The implications for Nova Scotia of the Comprehensive Economic and Trade Agreement (CETA)

The Ritcey Report

Written by Lynn Healy-Goulet
November 1, 2016

As most of you have discovered, the European Union (EU) and Canada signed a free trade agreement with ambitious targets designed to stimulate, reciprocally, jobs and growth. Some 40 national and regional parliaments in Europe have yet to ratify the pact, and there remains some residual opposition to it in Canada, but we in Nova Scotia should applaud the initiative. Here’s why:

Nova Scotia stands to benefit significantly from this preferred access to the EU market. The EU is already Nova Scotia’s second-largest trading partner and largest export destination. CETA will eliminate tariffs on almost all of Nova Scotia’s key exports and provide access to new market opportunities in the EU.

According to official Government of Canada statistics, Nova Scotia’s fish and seafood exports to the EU were worth an average of $142.6 million annually between 2010 and 2012, making this sector the largest source of Nova Scotia’s exports to the EU.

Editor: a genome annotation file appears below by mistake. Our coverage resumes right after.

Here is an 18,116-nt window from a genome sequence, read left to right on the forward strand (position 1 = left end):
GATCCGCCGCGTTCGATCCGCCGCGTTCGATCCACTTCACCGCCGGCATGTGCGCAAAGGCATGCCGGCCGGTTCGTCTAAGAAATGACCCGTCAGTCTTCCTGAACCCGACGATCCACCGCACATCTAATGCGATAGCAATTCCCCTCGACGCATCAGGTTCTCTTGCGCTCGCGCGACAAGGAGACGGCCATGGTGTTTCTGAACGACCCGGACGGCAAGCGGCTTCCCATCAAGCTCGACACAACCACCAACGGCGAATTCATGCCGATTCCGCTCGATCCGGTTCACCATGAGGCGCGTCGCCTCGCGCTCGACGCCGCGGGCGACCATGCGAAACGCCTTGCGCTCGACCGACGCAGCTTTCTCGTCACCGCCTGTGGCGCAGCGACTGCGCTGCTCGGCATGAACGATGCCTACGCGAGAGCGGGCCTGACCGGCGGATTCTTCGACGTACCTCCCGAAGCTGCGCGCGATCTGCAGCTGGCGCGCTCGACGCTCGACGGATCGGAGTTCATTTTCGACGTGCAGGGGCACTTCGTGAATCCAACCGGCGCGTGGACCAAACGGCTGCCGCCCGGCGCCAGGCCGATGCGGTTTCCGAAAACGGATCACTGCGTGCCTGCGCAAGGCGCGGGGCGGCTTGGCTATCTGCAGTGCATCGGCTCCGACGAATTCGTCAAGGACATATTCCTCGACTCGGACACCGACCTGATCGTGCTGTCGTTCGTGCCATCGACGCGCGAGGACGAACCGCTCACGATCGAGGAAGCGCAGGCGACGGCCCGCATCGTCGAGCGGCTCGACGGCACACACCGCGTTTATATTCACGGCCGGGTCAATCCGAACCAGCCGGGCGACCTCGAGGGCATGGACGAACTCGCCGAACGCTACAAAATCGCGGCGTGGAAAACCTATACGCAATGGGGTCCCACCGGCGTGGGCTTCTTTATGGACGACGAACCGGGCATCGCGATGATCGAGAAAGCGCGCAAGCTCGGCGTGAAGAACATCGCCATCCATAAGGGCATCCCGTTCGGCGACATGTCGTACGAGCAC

Nova Scotia exports more than 30 agricultural goods to over 60 countries around the world. As the world’s largest importer of agricultural and agri-food goods, with more than $130 billion worth of imports in 2012, the EU presents new and expanded export opportunities for Nova Scotia’s agricultural and agri-food sector, not only in areas of traditional strength but also in innovation-driven niche goods.

When CETA comes into force, almost 96% of EU tariff lines for fish and seafood will be duty-free. Within seven years, 100% of these tariff lines will be duty-free, making our world-class products more competitive and creating the conditions for increased sales and more jobs. For example, EU tariffs will be eliminated on:

  • live lobster, from a rate of 8%
  • frozen lobster, from rates up to 16%
  • processed lobster, from a rate of 20%
  • snow crab, from rates up to 8%
  • frozen scallops, from a rate of 8%
  • frozen shrimp, from a rate of 12%
  • cooked and peeled shrimp, from a rate of 20%

These are just a few of the Nova Scotia based products affected. While the passage of CETA has been several years in the making and has not been smooth, the deal is important to both Nova Scotia and Canada because it will significantly reduce our reliance on the United States as an export market.